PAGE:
top of page

Finding the Right Preschool for Your Child With Developmental Delays/Disabilities

Updated: May 21, 2023

Child Find is not the one and only school option for your child with developmental delays/disabilities. You may also want to consider private and charter school options. Our Child Find Program initially placed our daughter in a program with 19 other children in a special education program, with 1 teacher and 1 aide (a 2:19 ratio). (More on the Child Find process here.) This was not acceptable for us, and we know our daughter would not thrive in such environment.

We looked into private school options and found a classroom with 16 neurotypical children, 2 teachers, and 1 aide (a 3:16 ratio). The school has three other children with developmental delays/disabilities attending, who receive private therapy at school and/or take the bus to a public school take advantage of their Child Find therapies. And the staff was open (and eager) to taking Continuing Education Courses about our daughter's conditions and related support.

Our daughter is three and will be starting with the two year olds at this school until she is ready to move to the "threes" room. We've been working super hard in her private, community therapies (since her Early Intervention Program services ended) to get her ready to be in a preschool classroom with neurotypical children (walking independently, feeding independently, and potty training) this fall. We're so excited for her!

Home school is also an option. Click here for state-by-state home school options and regulations. Contact your child's school district for more information.

For parents of children with more medically complex needs, you may want to consider hospital- or home-based instruction through your state's Hospital Homebound (HHB) program, like the programs in California and Nevada. In some states you may even be eligible to be paid for providing home school to your child.

After weighing the pros and cons of public, private, and charter schools, going through Child Find, researching charter school options, and touring several private schools, we found the right fit for us. (We hope!) Here's a chart with the various school types (public, private, and charter) and their general pros and cons to consider during your search for the right school for your child with special needs.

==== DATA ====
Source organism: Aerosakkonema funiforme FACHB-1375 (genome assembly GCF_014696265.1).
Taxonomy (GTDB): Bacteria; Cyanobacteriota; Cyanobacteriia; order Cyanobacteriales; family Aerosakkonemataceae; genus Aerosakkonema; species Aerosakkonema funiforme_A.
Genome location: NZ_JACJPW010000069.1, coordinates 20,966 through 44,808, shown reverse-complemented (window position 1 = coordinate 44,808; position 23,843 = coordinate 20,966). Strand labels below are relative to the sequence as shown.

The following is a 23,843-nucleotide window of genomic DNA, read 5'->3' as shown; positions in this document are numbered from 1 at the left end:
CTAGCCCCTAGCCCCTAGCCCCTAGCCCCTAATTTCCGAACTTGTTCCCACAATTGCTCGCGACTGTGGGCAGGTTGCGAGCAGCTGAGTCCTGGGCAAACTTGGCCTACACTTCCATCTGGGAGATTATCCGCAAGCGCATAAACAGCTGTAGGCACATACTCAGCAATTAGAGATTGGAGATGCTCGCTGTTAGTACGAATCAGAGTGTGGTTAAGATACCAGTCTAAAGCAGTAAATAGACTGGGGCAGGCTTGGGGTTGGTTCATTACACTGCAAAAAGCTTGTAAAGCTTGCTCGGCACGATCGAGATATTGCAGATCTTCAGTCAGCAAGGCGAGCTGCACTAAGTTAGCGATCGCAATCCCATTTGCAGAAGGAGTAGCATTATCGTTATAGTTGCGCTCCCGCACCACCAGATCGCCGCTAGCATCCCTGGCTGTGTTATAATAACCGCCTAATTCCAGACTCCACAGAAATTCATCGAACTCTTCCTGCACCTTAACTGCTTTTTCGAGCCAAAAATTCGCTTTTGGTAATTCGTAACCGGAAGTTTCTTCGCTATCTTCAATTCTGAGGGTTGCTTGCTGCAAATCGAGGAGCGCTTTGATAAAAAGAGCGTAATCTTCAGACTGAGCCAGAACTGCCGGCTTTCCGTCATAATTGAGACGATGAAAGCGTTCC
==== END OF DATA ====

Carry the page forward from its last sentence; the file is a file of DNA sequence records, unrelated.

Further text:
* * *

School Types





  • Free

  • Individualized Educational Plan (“IEP”) and 504 Plan services that must be complied with

  • Teachers with degrees in special education (dependent on staffing shortage)

  • Free

  • May have low student/teacher ratios

  • Part-time options

  • May continue development- related private therapies (in-clinic and at-school)

  • Option for bus to Child Find provided therapies

  • May accept and voluntarily comply with IEPs and 504 Plans

  • Low student/teacher ratios

  • May continue development-related private therapies (in-clinic and at-school)

  • Option for bus to Child Find provided therapies

  • School staff may be interested in Continuing Education Programs that are specific to your child's needs (ask!)

  • May accept and voluntarily comply with IEPs and 504 Plans


  • High student/teacher ratio

  • No part-time options (difficult to maintain private therapies)

  • Therapies focus on access to curriculum only (e.g., playing on playground equipment)

  • Teachers do not have special education degrees

  • $$$

  • Teachers do not have special education degrees

"So teach us something worth knowing,

Bring us back what we've forgot,

Just do your best, we'll do the rest,

And learn until our brains all rot..."

Harry Potter and the Sorcerer's Stone

98 views0 comments


Post: Blog2_Post
bottom of page